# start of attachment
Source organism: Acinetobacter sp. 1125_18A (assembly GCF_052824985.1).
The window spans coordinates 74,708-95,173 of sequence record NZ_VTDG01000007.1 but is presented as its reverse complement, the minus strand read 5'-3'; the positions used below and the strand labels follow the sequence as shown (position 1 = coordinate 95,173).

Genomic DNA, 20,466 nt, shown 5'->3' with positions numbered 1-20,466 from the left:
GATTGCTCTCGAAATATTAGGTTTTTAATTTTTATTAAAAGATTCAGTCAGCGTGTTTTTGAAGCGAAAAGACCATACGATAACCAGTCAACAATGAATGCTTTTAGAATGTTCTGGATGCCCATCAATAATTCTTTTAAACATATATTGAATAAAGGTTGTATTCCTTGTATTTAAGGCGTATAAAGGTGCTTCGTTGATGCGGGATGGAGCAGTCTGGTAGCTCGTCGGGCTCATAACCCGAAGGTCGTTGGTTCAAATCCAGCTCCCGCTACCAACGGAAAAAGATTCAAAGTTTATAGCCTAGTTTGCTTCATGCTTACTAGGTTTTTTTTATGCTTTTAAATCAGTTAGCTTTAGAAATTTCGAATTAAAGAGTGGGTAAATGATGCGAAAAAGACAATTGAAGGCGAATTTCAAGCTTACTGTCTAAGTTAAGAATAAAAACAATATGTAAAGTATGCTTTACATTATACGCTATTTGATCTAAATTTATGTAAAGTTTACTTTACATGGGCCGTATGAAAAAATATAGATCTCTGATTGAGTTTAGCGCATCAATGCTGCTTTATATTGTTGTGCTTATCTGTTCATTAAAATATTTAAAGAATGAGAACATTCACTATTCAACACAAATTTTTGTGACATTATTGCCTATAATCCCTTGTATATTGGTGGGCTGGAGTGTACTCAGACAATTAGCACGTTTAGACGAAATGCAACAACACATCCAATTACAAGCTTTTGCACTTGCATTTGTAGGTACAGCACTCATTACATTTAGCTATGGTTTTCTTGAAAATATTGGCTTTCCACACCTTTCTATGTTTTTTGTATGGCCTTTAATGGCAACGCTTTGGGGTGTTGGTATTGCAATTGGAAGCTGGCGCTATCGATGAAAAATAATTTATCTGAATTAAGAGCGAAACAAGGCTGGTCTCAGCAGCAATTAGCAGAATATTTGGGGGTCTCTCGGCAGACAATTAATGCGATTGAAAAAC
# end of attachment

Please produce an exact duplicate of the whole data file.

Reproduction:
Source organism: Acinetobacter sp. 1125_18A (assembly GCF_052824985.1).
The window spans coordinates 74,708-95,173 of sequence record NZ_VTDG01000007.1 but is presented as its reverse complement, the minus strand read 5'-3'; the positions used below and the strand labels follow the sequence as shown (position 1 = coordinate 95,173).

Genomic DNA, 20,466 nt, shown 5'->3' with positions numbered 1-20,466 from the left:
GATTGCTCTCGAAATATTAGGTTTTTAATTTTTATTAAAAGATTCAGTCAGCGTGTTTTTGAAGCGAAAAGACCATACGATAACCAGTCAACAATGAATGCTTTTAGAATGTTCTGGATGCCCATCAATAATTCTTTTAAACATATATTGAATAAAGGTTGTATTCCTTGTATTTAAGGCGTATAAAGGTGCTTCGTTGATGCGGGATGGAGCAGTCTGGTAGCTCGTCGGGCTCATAACCCGAAGGTCGTTGGTTCAAATCCAGCTCCCGCTACCAACGGAAAAAGATTCAAAGTTTATAGCCTAGTTTGCTTCATGCTTACTAGGTTTTTTTTATGCTTTTAAATCAGTTAGCTTTAGAAATTTCGAATTAAAGAGTGGGTAAATGATGCGAAAAAGACAATTGAAGGCGAATTTCAAGCTTACTGTCTAAGTTAAGAATAAAAACAATATGTAAAGTATGCTTTACATTATACGCTATTTGATCTAAATTTATGTAAAGTTTACTTTACATGGGCCGTATGAAAAAATATAGATCTCTGATTGAGTTTAGCGCATCAATGCTGCTTTATATTGTTGTGCTTATCTGTTCATTAAAATATTTAAAGAATGAGAACATTCACTATTCAACACAAATTTTTGTGACATTATTGCCTATAATCCCTTGTATATTGGTGGGCTGGAGTGTACTCAGACAATTAGCACGTTTAGACGAAATGCAACAACACATCCAATTACAAGCTTTTGCACTTGCATTTGTAGGTACAGCACTCATTACATTTAGCTATGGTTTTCTTGAAAATATTGGCTTTCCACACCTTTCTATGTTTTTTGTATGGCCTTTAATGGCAACGCTTTGGGGTGTTGGTATTGCAATTGGAAGCTGGCGCTATCGATGAAAAATAATTTATCTGAATTAAGAGCGAAACAAGGCTGGTCTCAGCAGCAATTAGCAGAATATTTGGGGGTCTCTCGGCAGACAATTAATGCGATTGAAAAAC